I moved into a shared house which was managed by them after seeing an advert for a room on the internet. I had to pay some agency fees and fill in some forms before moving in so they could do reference checks. I still had not heard anything back from them a week before my move date and was also aware they had not yet contacted my current landlord who was acting as a referee so I phoned Bristol Residential lettings to see what was going on. They claimed they had done all the reference checks and I was fine to move in on the agreed date. Therefore I moved in on the date and was given a key by my new house mate.
Bristol Residential Lettings did not supply me with a tenancy contract. (Previously it had been stated that all 3 tenants living at the house would sign a 6 month joint tenancy contract.) The shower leaked quite badly and and there was some damage to the walls. I obviously did not want to be accused of having caused these later therefore I decided to go down to the branch to check they were aware of the damage and ask them for a tenancy contract. I was told the woman who manages the property (Melissa) was not in and no one else was able to deal enquiries concerning it. I asked if they could just give me a tenancy contract for me to look over, which they were able to do.
The tenancy contract made several references to a inventory document which describes the condition of the house including a clause that the house must be in the condition described in the inventory at the end of the tenancy. I assumed that they had just forgotten to give me this document so asked both my house mates if they had a copy. Bristol Residential Lettings had not provided either of them with a copy of the inventory. I emailed the Bristol Residential Lettings asking for the inventory document and also enquired about the existing damage to the property.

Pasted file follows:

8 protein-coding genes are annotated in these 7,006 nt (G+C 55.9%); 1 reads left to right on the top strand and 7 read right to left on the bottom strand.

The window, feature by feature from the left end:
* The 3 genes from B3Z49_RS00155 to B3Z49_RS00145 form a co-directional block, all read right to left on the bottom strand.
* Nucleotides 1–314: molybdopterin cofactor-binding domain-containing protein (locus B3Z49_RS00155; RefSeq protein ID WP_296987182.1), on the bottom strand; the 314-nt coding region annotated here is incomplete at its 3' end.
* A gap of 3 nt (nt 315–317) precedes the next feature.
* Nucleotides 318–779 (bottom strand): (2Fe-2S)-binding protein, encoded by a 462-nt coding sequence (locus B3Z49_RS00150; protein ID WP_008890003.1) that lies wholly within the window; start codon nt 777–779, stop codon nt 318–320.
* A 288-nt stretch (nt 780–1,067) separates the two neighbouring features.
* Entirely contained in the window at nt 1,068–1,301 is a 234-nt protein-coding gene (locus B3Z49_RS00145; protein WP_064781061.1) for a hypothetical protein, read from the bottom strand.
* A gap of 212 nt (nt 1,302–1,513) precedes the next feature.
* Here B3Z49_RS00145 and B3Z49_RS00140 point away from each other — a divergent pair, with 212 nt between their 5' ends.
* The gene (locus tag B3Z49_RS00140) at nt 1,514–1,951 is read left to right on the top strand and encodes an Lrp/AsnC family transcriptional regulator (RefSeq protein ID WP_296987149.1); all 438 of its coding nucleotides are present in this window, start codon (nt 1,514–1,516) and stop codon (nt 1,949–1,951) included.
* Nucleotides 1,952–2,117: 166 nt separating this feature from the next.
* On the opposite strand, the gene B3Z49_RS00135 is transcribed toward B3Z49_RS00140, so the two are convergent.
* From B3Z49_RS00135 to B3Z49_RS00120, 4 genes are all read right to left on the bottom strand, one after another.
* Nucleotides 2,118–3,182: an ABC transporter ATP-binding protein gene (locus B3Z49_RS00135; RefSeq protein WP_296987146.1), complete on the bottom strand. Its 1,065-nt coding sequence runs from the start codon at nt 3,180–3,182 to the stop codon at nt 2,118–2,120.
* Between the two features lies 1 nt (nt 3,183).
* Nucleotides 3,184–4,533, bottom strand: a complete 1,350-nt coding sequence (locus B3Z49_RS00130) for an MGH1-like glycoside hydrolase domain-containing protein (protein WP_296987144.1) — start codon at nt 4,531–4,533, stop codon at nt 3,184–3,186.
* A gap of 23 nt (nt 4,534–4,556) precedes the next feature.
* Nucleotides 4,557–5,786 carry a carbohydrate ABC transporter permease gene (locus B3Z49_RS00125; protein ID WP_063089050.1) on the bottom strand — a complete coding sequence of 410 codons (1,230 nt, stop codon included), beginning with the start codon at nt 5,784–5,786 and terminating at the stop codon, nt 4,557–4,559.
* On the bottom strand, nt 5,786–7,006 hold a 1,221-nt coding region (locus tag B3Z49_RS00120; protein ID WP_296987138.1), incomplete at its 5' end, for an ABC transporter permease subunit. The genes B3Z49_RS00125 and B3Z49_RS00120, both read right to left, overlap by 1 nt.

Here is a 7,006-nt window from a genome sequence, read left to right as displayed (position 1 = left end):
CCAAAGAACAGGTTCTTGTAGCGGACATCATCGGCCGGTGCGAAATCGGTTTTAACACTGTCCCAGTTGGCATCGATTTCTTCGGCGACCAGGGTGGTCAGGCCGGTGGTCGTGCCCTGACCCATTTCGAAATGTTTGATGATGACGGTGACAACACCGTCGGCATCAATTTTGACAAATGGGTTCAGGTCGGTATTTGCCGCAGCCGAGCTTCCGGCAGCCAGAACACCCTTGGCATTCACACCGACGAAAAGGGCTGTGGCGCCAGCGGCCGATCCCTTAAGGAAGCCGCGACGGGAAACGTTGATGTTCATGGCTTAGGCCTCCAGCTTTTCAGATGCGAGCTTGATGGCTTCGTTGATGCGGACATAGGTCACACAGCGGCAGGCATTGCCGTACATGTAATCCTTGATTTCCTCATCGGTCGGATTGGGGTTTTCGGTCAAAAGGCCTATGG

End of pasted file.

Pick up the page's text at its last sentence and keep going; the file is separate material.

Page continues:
Melissa from Bristol Residential Lettings replied saying that I would probably be held liable for the existing damage to the walls even though it had been caused by former tenants (which made no sense to me). The bigger shock however was the inventory document which described the condition of the house was 4 years old, and described many things as being in a fairly different state to their actual condition. From speaking to my housemates it became apparent there had been quite a high turnover of different people living at the property. I replied to Melissa specifying that I thought a new inventory should be done to coincide with the start of the tenancy instead of using a 4 year old inventory document which was recorded well before any of the current tenants lived there. I also offered to annotate the existing one and provide photos of differences. Melissa didn\'t like either of these ideas and said that the property needed to be in the exact state specified in the inventory doc and any differences may cause money to be taken from my deposit. Strangely she also suggested I try to track down previous tenants and ask them to pay some money towards the damage.
I replied that these terms were not acceptable to me and I would be unable to sign the tenancy contract unless the state of the property was correctly recorded. Melissa and I then continued to argue about this via email for quite a while. Her emails became very angry and impolite. Since we appeared to be getting no where trying to sort this out by email I went down to the branch and spoke to her and another member of staff Gavin (who seemed significantly more reasonable and professional than Melissa) to try to resolve it. In the end it was agreed that I would give one calendar months notice and move elsewhere. In total I lived at the property 3 months.
While I know that most estate agents try to get as much money as they can I felt that the way Bristol Residential Lettings managed this property was a scam. To refuse to even document the condition of a property upon the start of a tenancy seems mad to me. I would definitely never use this agent again.
What agent could do to change your mind?
Treat tenants with respect instead of trying to scam them.